As brocading, zardozi, kim-khava, or heavy metal work in any form would not suit his delicate yarn the Mysore artisan prefers, unless especially commissioned to do the otherwise, minimal zari-work confining mostly to borders and pallu – end-part, though using as a rule the most genuine kind of zari, gold or silver. He prefers dying and printing for discovering his design patterns, at least when seeking to embellish the field. Not glitter or glow, though some occasions might require it, a Mysore silk sari graces an occasion, formal or informal, with its rare elegance and timeless beauty of yarn and dye. In a formal gathering a Mysore silk sari outstands most wears by its gracefulness and its ability to add exceptional fluidity and ease in the wearer’s movement. In recent Nineteenth Delhi Common Wealth Games the lady representing the state of Karnataka leading players’ teams of one of the participating nations was in Mysore silk sari. The grace that her figure revealed was exceptional.
This sari, an ideal example of the silk textiles of India, renowned for their exotic colours and fine patterning resulting from a complex series of dying and weaving processes, attains its beauty and yarn’s quality levels from the procedural maturity of Mysore artisans, the silk weavers and dyers in particular. The silk used in its manufacture is so fine that the moment one touches it, its gentle soothing touch fascinates him to have a feel of its softness over and again. As much exotic is the magic of its colours, and all it creates by using just two of them, the black and blue, and a little of gold. A brilliant use of black and blue, the colours of the same group having same tones in relation to light, astonishes the eyes with their pleasant contrast, such as even the contrasting colours fail to create.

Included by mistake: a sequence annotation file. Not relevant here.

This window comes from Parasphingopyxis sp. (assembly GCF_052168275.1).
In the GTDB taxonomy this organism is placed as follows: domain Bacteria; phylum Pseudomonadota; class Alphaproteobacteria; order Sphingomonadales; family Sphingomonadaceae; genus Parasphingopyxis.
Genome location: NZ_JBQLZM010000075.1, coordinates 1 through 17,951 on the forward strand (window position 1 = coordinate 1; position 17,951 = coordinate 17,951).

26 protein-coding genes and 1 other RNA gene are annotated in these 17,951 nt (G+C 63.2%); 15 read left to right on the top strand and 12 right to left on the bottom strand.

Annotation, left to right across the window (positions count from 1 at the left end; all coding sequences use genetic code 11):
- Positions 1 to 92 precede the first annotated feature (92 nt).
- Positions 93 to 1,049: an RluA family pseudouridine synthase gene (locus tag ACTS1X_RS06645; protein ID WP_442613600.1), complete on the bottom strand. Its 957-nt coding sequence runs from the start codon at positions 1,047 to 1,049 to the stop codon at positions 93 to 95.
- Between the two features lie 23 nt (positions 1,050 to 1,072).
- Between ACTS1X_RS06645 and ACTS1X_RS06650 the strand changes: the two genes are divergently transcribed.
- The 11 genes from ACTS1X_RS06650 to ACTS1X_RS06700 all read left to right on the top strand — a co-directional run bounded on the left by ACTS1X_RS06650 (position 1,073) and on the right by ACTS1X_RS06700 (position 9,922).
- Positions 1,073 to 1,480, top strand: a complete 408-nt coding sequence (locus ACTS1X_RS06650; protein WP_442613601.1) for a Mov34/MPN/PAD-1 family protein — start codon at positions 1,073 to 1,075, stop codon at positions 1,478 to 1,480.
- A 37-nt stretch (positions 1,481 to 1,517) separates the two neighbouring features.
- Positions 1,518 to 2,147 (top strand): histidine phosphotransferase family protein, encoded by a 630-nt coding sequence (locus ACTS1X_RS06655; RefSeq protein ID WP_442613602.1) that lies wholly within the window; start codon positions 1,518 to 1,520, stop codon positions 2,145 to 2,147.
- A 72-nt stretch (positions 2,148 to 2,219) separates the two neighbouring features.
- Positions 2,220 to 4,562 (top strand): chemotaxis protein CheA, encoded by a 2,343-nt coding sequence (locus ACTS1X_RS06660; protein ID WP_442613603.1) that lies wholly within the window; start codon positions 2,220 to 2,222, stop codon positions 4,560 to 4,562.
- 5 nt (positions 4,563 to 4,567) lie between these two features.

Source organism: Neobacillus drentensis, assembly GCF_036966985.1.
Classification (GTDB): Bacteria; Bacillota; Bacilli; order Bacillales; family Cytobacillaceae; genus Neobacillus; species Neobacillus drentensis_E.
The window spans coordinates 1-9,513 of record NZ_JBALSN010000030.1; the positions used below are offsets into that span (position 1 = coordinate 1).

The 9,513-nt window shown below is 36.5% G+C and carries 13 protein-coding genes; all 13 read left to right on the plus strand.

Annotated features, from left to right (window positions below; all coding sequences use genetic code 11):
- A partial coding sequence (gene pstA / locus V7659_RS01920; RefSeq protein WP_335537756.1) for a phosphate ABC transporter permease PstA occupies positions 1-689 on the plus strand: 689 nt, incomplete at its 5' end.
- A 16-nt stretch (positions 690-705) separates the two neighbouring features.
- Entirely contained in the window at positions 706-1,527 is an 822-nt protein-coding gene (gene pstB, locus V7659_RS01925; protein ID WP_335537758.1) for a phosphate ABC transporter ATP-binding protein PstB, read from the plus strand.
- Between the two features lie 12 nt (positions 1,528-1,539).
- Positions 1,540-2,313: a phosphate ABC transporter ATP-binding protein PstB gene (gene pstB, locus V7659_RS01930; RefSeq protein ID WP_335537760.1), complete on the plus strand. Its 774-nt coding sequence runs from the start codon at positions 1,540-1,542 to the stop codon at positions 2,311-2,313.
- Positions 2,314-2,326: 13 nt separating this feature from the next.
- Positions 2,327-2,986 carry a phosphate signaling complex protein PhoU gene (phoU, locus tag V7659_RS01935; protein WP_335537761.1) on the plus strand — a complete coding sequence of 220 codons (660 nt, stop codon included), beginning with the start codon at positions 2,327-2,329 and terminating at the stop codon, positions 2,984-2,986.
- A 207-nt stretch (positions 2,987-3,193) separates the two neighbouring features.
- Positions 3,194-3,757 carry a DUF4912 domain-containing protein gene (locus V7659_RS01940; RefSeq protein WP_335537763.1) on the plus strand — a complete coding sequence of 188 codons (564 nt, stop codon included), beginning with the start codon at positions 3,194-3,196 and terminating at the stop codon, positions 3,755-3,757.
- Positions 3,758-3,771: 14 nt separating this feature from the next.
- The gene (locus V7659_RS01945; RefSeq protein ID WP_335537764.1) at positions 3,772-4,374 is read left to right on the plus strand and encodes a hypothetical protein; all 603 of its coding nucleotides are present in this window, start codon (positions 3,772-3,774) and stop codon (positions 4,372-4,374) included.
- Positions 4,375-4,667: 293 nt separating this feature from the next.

Saris have in general three well defined segments, field – the sari’s total expanse, borders, and pallu – especially embellished and often its most exquisitely manufactured and artistically worn end-part. This sari, like most Mysore saris, also has such segments but does not seek its beauty or merit in any of them singly. It is in the totality of them all, in their perfect balance, that it discovers its real beauty. It has an elegant border worked with genuine pure gold zari which besides brocading the main design-pattern – a floral arabesque, also distinguishes it from the rest with linear courses on both edges but a narrower one, or not so wide as outbalanced the sari’s aggregate beauty. It is the same with the pallu which is patterned with the same design-pattern as the field except that a few breadth-wise laid sleek gold strips distinguish this part from the rest. The real beauty of the sari lies in the field uniformly patterned with motifs of variously designed flowers, leaves and small twigs rendered in shining blue on a lustrous background rendered in black.
This description by Prof. P.C. Jain and Dr. Daljeet. Prof. Jain specializes on the aesthetics of literature and is the author of numerous books on Indian art and culture. Dr. Daljeet is the curator of the Miniature Painting Gallery, National Museum, New Delhi. They have both collaborated together on a number of books.
Primary Color Pantone 18-3949 TPX (Dazzling Blue)